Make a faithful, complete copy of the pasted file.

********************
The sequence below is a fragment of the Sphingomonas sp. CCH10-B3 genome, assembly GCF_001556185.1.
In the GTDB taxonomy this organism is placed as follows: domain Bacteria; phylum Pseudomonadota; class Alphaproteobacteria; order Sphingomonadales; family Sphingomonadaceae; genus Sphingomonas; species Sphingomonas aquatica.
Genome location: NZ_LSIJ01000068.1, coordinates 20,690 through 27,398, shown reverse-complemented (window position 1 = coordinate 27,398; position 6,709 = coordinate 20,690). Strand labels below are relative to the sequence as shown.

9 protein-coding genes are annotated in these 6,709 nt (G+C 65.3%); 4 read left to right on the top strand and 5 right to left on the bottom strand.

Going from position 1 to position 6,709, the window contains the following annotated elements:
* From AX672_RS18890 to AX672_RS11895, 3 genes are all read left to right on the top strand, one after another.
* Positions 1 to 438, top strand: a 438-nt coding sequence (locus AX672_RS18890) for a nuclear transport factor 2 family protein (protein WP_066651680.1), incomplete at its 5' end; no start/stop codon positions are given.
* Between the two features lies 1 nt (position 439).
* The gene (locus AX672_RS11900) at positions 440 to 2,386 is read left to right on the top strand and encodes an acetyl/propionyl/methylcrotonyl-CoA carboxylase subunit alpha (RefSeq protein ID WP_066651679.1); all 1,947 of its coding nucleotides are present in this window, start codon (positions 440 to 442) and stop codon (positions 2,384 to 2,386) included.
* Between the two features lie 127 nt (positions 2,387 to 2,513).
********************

The sequence below is a fragment of the Sphingomonas sp. CCH10-B3 genome, assembly GCF_001556185.1.
In the GTDB taxonomy this organism is placed as follows: domain Bacteria; phylum Pseudomonadota; class Alphaproteobacteria; order Sphingomonadales; family Sphingomonadaceae; genus Sphingomonas; species Sphingomonas aquatica.
Genome location: NZ_LSIJ01000068.1, coordinates 20,690 through 27,398, shown reverse-complemented (window position 1 = coordinate 27,398; position 6,709 = coordinate 20,690). Strand labels below are relative to the sequence as shown.

9 protein-coding genes are annotated in these 6,709 nt (G+C 65.3%); 4 read left to right on the top strand and 5 right to left on the bottom strand.

Going from position 1 to position 6,709, the window contains the following annotated elements:
* From AX672_RS18890 to AX672_RS11895, 3 genes are all read left to right on the top strand, one after another.
* Positions 1 to 438, top strand: a 438-nt coding sequence (locus AX672_RS18890) for a nuclear transport factor 2 family protein (protein WP_066651680.1), incomplete at its 5' end; no start/stop codon positions are given.
* Between the two features lies 1 nt (position 439).
* The gene (locus AX672_RS11900) at positions 440 to 2,386 is read left to right on the top strand and encodes an acetyl/propionyl/methylcrotonyl-CoA carboxylase subunit alpha (RefSeq protein ID WP_066651679.1); all 1,947 of its coding nucleotides are present in this window, start codon (positions 440 to 442) and stop codon (positions 2,384 to 2,386) included.
* Between the two features lie 127 nt (positions 2,387 to 2,513).